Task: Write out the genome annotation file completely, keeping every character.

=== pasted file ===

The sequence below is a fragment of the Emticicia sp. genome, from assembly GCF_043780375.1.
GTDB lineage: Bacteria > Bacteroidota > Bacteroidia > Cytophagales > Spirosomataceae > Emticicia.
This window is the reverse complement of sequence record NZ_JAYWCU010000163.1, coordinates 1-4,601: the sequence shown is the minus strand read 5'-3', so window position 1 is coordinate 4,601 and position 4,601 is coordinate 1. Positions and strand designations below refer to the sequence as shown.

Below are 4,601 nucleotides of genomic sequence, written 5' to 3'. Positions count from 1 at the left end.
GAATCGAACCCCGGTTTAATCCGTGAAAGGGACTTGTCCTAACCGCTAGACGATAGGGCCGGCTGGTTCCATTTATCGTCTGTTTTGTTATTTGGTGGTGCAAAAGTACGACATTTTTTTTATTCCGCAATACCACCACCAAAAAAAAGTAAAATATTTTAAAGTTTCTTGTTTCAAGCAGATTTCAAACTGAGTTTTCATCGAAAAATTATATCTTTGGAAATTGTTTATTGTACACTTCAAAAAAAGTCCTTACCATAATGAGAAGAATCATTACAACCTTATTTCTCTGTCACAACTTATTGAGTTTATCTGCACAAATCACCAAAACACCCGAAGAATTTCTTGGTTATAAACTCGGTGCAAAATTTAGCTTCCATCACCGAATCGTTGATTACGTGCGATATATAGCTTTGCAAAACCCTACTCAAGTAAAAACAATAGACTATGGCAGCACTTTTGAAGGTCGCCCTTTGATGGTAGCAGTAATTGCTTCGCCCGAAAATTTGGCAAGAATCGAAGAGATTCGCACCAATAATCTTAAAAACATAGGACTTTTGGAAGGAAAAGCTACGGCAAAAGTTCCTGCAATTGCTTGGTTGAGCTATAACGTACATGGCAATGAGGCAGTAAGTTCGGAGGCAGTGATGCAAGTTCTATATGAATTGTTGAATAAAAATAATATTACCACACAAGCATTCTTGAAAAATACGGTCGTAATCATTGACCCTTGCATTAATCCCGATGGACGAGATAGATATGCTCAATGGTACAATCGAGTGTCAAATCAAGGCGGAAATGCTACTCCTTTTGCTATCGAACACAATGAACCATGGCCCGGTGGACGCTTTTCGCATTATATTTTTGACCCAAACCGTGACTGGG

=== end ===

The sequence below is a fragment of the Emticicia sp. genome, from assembly GCF_043780375.1.
GTDB lineage: Bacteria > Bacteroidota > Bacteroidia > Cytophagales > Spirosomataceae > Emticicia.
This window is the reverse complement of sequence record NZ_JAYWCU010000163.1, coordinates 1-4,601: the sequence shown is the minus strand read 5'-3', so window position 1 is coordinate 4,601 and position 4,601 is coordinate 1. Positions and strand designations below refer to the sequence as shown.

Below are 4,601 nucleotides of genomic sequence, written 5' to 3'. Positions count from 1 at the left end.
GAATCGAACCCCGGTTTAATCCGTGAAAGGGACTTGTCCTAACCGCTAGACGATAGGGCCGGCTGGTTCCATTTATCGTCTGTTTTGTTATTTGGTGGTGCAAAAGTACGACATTTTTTTTATTCCGCAATACCACCACCAAAAAAAAGTAAAATATTTTAAAGTTTCTTGTTTCAAGCAGATTTCAAACTGAGTTTTCATCGAAAAATTATATCTTTGGAAATTGTTTATTGTACACTTCAAAAAAAGTCCTTACCATAATGAGAAGAATCATTACAACCTTATTTCTCTGTCACAACTTATTGAGTTTATCTGCACAAATCACCAAAACACCCGAAGAATTTCTTGGTTATAAACTCGGTGCAAAATTTAGCTTCCATCACCGAATCGTTGATTACGTGCGATATATAGCTTTGCAAAACCCTACTCAAGTAAAAACAATAGACTATGGCAGCACTTTTGAAGGTCGCCCTTTGATGGTAGCAGTAATTGCTTCGCCCGAAAATTTGGCAAGAATCGAAGAGATTCGCACCAATAATCTTAAAAACATAGGACTTTTGGAAGGAAAAGCTACGGCAAAAGTTCCTGCAATTGCTTGGTTGAGCTATAACGTACATGGCAATGAGGCAGTAAGTTCGGAGGCAGTGATGCAAGTTCTATATGAATTGTTGAATAAAAATAATATTACCACACAAGCATTCTTGAAAAATACGGTCGTAATCATTGACCCTTGCATTAATCCCGATGGACGAGATAGATATGCTCAATGGTACAATCGAGTGTCAAATCAAGGCGGAAATGCTACTCCTTTTGCTATCGAACACAATGAACCATGGCCCGGTGGACGCTTTTCGCATTATATTTTTGACCCAAACCGTGACTGGG